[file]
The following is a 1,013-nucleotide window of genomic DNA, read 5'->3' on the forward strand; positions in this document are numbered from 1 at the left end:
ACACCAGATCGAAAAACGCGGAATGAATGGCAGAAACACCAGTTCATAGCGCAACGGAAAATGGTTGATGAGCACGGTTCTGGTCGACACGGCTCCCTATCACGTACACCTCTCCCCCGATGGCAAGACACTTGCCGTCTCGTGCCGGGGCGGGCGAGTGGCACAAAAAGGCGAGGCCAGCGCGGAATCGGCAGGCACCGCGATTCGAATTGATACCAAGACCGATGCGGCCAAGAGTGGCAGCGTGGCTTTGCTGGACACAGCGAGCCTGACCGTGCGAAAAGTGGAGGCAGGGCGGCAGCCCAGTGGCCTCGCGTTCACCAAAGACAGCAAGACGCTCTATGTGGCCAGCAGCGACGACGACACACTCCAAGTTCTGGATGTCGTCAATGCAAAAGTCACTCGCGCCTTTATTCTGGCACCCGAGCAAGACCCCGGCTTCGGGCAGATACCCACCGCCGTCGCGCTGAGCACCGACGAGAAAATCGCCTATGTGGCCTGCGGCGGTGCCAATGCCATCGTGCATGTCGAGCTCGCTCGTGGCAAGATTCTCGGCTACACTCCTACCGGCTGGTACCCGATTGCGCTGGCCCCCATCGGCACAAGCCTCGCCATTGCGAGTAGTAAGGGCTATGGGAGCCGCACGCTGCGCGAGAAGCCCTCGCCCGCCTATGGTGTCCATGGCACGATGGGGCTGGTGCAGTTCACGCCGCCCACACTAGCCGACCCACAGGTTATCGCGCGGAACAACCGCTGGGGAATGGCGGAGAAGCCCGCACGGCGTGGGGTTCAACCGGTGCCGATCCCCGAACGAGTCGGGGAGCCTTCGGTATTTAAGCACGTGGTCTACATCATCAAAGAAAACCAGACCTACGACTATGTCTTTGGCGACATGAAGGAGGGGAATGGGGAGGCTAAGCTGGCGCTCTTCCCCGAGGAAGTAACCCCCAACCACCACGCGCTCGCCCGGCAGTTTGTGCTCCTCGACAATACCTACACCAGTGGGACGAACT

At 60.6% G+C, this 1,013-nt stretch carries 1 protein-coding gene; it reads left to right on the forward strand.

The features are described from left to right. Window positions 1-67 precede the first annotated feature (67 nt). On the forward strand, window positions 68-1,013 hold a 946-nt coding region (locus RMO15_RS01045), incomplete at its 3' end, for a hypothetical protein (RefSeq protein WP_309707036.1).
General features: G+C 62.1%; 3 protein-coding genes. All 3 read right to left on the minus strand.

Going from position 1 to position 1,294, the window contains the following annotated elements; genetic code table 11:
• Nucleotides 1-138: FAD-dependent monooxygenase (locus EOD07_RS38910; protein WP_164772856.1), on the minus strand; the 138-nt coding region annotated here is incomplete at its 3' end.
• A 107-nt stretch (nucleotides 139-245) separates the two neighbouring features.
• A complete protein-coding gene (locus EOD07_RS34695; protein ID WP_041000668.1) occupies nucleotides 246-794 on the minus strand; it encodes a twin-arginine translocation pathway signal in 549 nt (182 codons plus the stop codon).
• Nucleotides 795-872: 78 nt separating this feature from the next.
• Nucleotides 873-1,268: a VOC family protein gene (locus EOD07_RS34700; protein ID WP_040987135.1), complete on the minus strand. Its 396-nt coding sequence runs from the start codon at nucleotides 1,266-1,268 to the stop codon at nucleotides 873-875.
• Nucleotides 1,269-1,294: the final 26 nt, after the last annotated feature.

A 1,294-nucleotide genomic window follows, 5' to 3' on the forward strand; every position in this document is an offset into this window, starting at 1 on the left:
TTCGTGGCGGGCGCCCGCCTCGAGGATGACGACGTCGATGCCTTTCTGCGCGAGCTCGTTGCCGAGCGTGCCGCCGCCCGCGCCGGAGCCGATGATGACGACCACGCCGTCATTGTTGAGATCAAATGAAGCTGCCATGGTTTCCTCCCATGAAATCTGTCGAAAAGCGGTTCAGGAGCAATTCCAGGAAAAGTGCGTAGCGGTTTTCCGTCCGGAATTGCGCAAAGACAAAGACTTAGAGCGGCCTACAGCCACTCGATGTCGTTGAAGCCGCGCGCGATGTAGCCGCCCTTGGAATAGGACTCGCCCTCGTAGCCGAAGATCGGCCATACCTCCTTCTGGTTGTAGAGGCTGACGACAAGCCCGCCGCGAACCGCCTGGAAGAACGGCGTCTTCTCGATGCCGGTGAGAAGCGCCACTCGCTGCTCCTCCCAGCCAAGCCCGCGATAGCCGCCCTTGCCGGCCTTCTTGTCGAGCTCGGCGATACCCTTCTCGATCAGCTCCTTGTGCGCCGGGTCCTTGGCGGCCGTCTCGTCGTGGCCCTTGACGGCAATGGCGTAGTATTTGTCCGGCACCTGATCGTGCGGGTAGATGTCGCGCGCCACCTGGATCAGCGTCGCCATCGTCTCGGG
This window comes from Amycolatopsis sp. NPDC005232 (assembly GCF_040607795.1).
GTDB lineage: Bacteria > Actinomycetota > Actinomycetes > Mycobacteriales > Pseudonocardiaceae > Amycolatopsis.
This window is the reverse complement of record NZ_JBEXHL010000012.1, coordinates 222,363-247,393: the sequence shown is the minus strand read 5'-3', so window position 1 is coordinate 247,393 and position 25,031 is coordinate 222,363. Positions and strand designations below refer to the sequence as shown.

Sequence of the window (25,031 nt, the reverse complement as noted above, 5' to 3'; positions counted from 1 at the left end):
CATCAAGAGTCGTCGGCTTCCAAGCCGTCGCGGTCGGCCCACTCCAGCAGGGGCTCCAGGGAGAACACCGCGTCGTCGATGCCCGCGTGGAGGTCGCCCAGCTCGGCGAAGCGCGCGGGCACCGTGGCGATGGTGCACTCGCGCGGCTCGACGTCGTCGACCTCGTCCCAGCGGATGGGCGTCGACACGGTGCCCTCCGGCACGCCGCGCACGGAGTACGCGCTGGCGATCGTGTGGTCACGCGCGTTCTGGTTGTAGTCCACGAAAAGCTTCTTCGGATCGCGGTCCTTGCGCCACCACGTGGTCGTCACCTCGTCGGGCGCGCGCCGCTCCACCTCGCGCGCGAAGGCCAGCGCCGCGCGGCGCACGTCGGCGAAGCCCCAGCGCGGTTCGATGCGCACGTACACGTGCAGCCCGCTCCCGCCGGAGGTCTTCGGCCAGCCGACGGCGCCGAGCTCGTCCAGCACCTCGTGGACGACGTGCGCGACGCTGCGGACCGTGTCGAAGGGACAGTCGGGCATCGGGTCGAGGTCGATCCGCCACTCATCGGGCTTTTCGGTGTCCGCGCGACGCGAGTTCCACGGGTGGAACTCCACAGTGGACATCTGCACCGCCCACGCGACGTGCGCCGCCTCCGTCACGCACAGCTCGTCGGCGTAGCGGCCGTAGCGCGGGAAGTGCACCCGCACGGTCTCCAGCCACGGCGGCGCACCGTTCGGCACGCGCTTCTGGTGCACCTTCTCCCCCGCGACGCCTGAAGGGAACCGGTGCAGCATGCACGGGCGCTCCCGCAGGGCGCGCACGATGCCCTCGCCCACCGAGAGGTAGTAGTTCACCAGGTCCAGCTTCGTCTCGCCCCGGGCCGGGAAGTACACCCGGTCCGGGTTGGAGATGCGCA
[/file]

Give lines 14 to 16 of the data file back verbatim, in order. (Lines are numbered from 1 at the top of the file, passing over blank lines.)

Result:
TTCGTGGCGGGCGCCCGCCTCGAGGATGACGACGTCGATGCCTTTCTGCGCGAGCTCGTTGCCGAGCGTGCCGCCGCCCGCGCCGGAGCCGATGATGACGACCACGCCGTCATTGTTGAGATCAAATGAAGCTGCCATGGTTTCCTCCCATGAAATCTGTCGAAAAGCGGTTCAGGAGCAATTCCAGGAAAAGTGCGTAGCGGTTTTCCGTCCGGAATTGCGCAAAGACAAAGACTTAGAGCGGCCTACAGCCACTCGATGTCGTTGAAGCCGCGCGCGATGTAGCCGCCCTTGGAATAGGACTCGCCCTCGTAGCCGAAGATCGGCCATACCTCCTTCTGGTTGTAGAGGCTGACGACAAGCCCGCCGCGAACCGCCTGGAAGAACGGCGTCTTCTCGATGCCGGTGAGAAGCGCCACTCGCTGCTCCTCCCAGCCAAGCCCGCGATAGCCGCCCTTGCCGGCCTTCTTGTCGAGCTCGGCGATACCCTTCTCGATCAGCTCCTTGTGCGCCGGGTCCTTGGCGGCCGTCTCGTCGTGGCCCTTGACGGCAATGGCGTAGTATTTGTCCGGCACCTGATCGTGCGGGTAGATGTCGCGCGCCACCTGGATCAGCGTCGCCATCGTCTCGGG
This window comes from Amycolatopsis sp. NPDC005232 (assembly GCF_040607795.1).
GTDB lineage: Bacteria > Actinomycetota > Actinomycetes > Mycobacteriales > Pseudonocardiaceae > Amycolatopsis.